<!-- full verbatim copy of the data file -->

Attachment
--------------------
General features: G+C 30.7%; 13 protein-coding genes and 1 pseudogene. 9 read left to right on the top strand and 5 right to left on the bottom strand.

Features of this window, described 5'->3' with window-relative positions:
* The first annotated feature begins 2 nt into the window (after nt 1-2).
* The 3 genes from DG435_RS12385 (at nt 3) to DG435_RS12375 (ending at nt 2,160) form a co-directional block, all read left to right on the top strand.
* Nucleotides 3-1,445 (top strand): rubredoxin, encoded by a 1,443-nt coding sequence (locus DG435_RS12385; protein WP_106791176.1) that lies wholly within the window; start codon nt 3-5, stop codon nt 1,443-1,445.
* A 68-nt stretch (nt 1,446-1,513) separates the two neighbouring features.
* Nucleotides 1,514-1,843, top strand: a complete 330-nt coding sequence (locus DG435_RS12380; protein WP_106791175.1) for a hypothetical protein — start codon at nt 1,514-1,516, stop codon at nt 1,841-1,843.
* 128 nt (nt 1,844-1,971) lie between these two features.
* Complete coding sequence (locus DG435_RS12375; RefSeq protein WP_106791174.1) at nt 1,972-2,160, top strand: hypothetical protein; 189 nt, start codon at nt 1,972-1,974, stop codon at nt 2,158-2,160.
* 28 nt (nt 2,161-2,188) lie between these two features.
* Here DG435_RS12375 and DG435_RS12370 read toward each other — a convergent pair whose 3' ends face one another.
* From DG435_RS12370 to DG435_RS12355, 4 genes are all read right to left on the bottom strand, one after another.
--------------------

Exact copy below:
General features: G+C 30.7%; 13 protein-coding genes and 1 pseudogene. 9 read left to right on the top strand and 5 right to left on the bottom strand.

Features of this window, described 5'->3' with window-relative positions:
* The first annotated feature begins 2 nt into the window (after nt 1-2).
* The 3 genes from DG435_RS12385 (at nt 3) to DG435_RS12375 (ending at nt 2,160) form a co-directional block, all read left to right on the top strand.
* Nucleotides 3-1,445 (top strand): rubredoxin, encoded by a 1,443-nt coding sequence (locus DG435_RS12385; protein WP_106791176.1) that lies wholly within the window; start codon nt 3-5, stop codon nt 1,443-1,445.
* A 68-nt stretch (nt 1,446-1,513) separates the two neighbouring features.
* Nucleotides 1,514-1,843, top strand: a complete 330-nt coding sequence (locus DG435_RS12380; protein WP_106791175.1) for a hypothetical protein — start codon at nt 1,514-1,516, stop codon at nt 1,841-1,843.
* 128 nt (nt 1,844-1,971) lie between these two features.
* Complete coding sequence (locus DG435_RS12375; RefSeq protein WP_106791174.1) at nt 1,972-2,160, top strand: hypothetical protein; 189 nt, start codon at nt 1,972-1,974, stop codon at nt 2,158-2,160.
* 28 nt (nt 2,161-2,188) lie between these two features.
* Here DG435_RS12375 and DG435_RS12370 read toward each other — a convergent pair whose 3' ends face one another.
* From DG435_RS12370 to DG435_RS12355, 4 genes are all read right to left on the bottom strand, one after another.